For a small monthly fee, Aereo makes broadcast TV available online (previous Dish coverage here). The Supreme Court has agreed to hear the appeal of major broadcast networks that object to Aereo’s services. Michael Phillips explains why the case “may determine the future of television”:
To carry network programming, cable and satellite companies normally pay what are known as “retransmission consent fees,” which have come to make up an ever-greater portion of the networks’ revenue. CBS, for instance, pulled its channels from Time Warner Cable last fall while negotiating higher fees. However, Aereo, using a novel interpretation of copyright law, argues that the complex mechanics of its service mean that it doesn’t have to pay.
Under the Copyright Act, you need permission—typically an expensive license—from a copyright holder to show, say, a television program to a large number of people. But the act doesn‘t prohibit showing it “privately” to “a normal circle of family” or “social acquaintances.” This is why you can host a Super Bowl party in your living room without paying an additional fee to whichever network is broadcasting it, or worrying that a lawyer in a power suit will bust down your front door. Because each antenna is assigned to a single subscriber, Aereo claims that it is merely facilitating the sort of individual, private viewership that is allowed by the Copyright Act. …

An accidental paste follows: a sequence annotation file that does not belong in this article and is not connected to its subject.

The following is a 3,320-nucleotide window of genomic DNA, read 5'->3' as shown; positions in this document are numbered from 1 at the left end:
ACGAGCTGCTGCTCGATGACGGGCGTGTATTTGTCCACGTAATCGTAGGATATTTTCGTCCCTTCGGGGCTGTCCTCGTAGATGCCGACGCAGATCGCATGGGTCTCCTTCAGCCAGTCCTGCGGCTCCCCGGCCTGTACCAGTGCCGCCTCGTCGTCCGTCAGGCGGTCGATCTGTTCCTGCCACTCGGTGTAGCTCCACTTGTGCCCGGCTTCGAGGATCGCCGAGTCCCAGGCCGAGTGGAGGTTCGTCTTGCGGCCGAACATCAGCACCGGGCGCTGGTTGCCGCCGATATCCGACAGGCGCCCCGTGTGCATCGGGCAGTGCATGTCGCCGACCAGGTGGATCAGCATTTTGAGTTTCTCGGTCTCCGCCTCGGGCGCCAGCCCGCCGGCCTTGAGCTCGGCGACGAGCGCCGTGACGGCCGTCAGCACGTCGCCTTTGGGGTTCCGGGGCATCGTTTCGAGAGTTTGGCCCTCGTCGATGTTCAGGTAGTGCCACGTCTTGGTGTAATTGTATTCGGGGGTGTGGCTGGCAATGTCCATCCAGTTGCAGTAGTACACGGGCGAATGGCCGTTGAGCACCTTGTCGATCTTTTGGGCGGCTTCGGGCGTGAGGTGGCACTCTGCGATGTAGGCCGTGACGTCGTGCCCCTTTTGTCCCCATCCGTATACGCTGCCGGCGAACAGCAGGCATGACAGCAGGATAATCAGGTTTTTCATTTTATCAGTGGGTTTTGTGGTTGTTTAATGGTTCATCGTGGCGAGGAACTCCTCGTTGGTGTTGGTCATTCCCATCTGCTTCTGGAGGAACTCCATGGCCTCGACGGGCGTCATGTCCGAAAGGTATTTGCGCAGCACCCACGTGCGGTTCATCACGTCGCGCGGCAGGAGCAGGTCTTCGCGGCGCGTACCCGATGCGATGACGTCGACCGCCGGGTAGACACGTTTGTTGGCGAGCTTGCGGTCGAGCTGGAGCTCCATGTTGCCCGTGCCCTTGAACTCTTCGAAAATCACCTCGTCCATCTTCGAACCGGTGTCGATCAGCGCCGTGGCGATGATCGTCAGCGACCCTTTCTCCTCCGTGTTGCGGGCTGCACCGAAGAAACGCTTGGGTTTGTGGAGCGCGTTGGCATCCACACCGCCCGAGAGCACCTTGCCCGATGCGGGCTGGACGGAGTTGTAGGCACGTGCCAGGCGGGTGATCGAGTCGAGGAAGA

The putative question before the Supreme Court is whether Aereo is violating the Copyright Act by putting on “public performances” without appropriate licensing. But the Court’s decision to hear the case may signal some sympathy for the networks’ argument that Aereo poses an existential threat to their industry. Out of some ten thousand petitions that the Court receives each year, it chooses seventy-five or so cases to review. Many of these cases earn the Court’s attention because of contradictory rulings between lower courts. As Aereo’s lawyers have emphasized, however, the broadcast industry has pursued its claims against the company in five cases and in three states, and every court that has reached a decision so far has sided with Aereo. This suggests that the Supreme Court has some other rationale for taking the Aereo case. It seems possible that the Court is willing to consider the networks’ argument that Aereo is so dangerous to the broadcasting industry that a review of the matter is of “national importance.”